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Equipping an extraterrestrial laboratory: Overview of open research questions and recommended instrumentation for the Moon

Christiane Heinicke, Solmaz Adeli, Mickael Baqué, Giuseppe Correale, Miranda Fateri, Steven Jaret, Nina Kopacz, 
Jens Ormö, Lucie Poulet, Cyprien Verseux 

Advances in Space Research 68 (2021)


Humans are once again preparing to leave Earth and land on the surface of another planetary body. The two objects high on the list for permanent bases are the Moon and Mars. Both have been at the center of attention of many recent spaceflight activities, albeit these have so far been uncrewed. If humans indeed land on either one of them, science can potentially benefit tremendously.

In the past, most spaceflight missions have been implemented by adding scientific instruments after most of the engineering work is already finished. This has often limited scientific studies to relatively scattered, insular topics. However, if prepared appropriately, a research laboratory on either the Moon or Mars can help address scientific questions thoroughly and at a fundamental level.

In this paper we review the main scientific questions relating to the Moon that are still open and develop an overview of the instrumentation that would be necessary for a human astronaut inside a lunar laboratory to help answer these questions. Our primary focus is the Moon, however, we include an outlook to Mars, since we assume that the Moon not only provides a valuable testbed for many technologies to be used on Mars, but that both can be studied with the same habitat laboratory after some specific adaptations.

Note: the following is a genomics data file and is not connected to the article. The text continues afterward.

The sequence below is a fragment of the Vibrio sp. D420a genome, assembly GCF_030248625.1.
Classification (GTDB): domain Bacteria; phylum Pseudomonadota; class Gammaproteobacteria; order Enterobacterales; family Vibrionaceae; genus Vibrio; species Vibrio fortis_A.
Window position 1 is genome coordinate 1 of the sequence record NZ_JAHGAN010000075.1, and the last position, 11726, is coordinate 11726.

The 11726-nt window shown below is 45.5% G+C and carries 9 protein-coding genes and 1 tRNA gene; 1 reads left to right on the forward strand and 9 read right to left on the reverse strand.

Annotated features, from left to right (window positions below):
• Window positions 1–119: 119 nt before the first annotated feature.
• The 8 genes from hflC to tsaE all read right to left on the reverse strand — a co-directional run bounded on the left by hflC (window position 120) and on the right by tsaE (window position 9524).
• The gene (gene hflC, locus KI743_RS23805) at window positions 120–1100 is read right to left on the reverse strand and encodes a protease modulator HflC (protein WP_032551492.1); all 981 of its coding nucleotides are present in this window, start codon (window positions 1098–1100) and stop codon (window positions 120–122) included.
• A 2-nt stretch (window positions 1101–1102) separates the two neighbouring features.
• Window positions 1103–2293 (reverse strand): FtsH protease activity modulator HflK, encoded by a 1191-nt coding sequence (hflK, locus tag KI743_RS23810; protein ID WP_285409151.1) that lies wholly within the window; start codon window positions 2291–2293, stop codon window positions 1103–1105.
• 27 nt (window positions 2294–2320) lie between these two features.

The research areas we focus on are related to (a) non-living matter (geophysics, geology, materials science), (b) extraterrestrial life (from chemistry of organic carbon compounds to astrobiology), and (c) life inside the human habitat (bioregenerative life-support systems, microbiomes, human physiology). We identify synergies between disciplines, in order to provide a list of priorities to mission planners, and provide a guideline of where further development of equipment would be desirable.

© 2021 COSPAR. Published by Elsevier B.V. All rights reserved.

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